Environmental degradation affects many rapidly urbanizing cities in Sub-Saharan Africa. This World Bank funded project aims to improve the understanding of the impact of urban development on natural assets and ecosystem services in African cities and to enhance the ability of national and local governments to make well-informed strategic, planning, land-use, and investment decisions.

AECOM has been contracted by the World Bank to lead the project, conduct stakeholder consultations, and prepare project deliverables in three case study cities: Durban, South Africa; Dar es Salaam, Tanzania; and, Kampala, Uganda.

Starting in 2014, the project involves three key activities:

  • Preparation of Urban Environmental Profiles for each case study city that collections secondary information and identifies key urban environmental externalities arising from urbanization in each city.  Informal settlements, effluent, solid waste and extraction of natural resources are some of the primary drivers of degradation of wetlands, rivers, forests and coastal assets.  Across all three cities, climate change appears to be exacerbating trends of degradation.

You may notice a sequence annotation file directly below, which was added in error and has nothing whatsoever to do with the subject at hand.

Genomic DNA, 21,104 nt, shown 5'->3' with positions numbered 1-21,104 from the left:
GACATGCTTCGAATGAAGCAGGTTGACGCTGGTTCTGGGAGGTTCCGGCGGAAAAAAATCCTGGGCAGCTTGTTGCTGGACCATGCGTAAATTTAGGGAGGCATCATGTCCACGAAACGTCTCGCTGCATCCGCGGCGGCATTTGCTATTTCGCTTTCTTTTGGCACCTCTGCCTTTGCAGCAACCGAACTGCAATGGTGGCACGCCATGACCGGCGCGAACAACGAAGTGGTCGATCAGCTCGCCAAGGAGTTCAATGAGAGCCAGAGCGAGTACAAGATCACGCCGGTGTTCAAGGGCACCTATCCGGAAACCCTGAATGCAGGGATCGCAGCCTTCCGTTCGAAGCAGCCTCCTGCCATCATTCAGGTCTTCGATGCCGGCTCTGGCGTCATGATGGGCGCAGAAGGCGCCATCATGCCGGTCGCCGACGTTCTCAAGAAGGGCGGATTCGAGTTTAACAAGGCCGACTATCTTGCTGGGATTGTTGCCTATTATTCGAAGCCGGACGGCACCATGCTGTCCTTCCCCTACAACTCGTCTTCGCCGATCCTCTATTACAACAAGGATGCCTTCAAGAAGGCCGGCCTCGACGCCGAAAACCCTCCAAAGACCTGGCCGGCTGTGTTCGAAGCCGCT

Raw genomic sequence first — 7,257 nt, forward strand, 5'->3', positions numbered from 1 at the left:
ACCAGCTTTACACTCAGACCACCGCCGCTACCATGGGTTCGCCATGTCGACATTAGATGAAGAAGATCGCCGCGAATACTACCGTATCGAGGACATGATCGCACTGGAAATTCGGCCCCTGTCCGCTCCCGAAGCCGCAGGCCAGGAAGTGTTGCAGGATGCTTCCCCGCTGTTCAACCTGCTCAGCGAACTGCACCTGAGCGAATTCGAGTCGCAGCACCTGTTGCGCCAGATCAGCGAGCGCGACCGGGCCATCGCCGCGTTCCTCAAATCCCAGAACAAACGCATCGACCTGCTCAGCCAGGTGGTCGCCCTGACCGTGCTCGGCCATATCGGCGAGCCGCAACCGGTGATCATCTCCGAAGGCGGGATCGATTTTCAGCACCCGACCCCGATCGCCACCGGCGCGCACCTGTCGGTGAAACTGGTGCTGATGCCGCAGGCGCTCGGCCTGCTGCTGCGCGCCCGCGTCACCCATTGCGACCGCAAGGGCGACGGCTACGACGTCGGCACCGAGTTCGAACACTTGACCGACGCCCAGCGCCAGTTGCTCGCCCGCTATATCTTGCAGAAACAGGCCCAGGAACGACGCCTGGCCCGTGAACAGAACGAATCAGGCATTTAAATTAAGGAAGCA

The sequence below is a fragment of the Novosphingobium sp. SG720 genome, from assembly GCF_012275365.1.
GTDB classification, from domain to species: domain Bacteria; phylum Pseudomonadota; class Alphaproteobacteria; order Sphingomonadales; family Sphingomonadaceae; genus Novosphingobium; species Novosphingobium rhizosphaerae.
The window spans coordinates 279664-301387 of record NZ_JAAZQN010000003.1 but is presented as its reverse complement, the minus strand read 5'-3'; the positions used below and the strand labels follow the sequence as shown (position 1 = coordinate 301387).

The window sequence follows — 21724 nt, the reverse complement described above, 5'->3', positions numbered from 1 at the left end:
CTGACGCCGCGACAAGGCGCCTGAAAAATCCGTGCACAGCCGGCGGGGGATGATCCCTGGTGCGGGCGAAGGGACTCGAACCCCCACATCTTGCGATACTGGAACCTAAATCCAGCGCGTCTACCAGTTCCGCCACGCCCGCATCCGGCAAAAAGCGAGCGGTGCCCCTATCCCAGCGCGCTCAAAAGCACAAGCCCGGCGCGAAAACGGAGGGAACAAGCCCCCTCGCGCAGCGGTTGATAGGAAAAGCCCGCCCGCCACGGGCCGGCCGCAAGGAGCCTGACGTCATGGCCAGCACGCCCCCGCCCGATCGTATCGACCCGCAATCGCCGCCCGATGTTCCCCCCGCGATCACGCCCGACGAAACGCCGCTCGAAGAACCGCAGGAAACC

• An assessment of the value of ecosystem services with each city and the cost and benefits associated with interventions that significantly restore aspects of this base;
  • Development of a portfolio of generic fiscal, regulatory and other policy instruments which public agencies can use to mitigate negative environmental externalities deriving from urbanization in Africa.

The findings of this work will be incorporated into a toolkit of urban mechanisms and strategies that can be used by city leaders and planners to support more sustainable urban planning.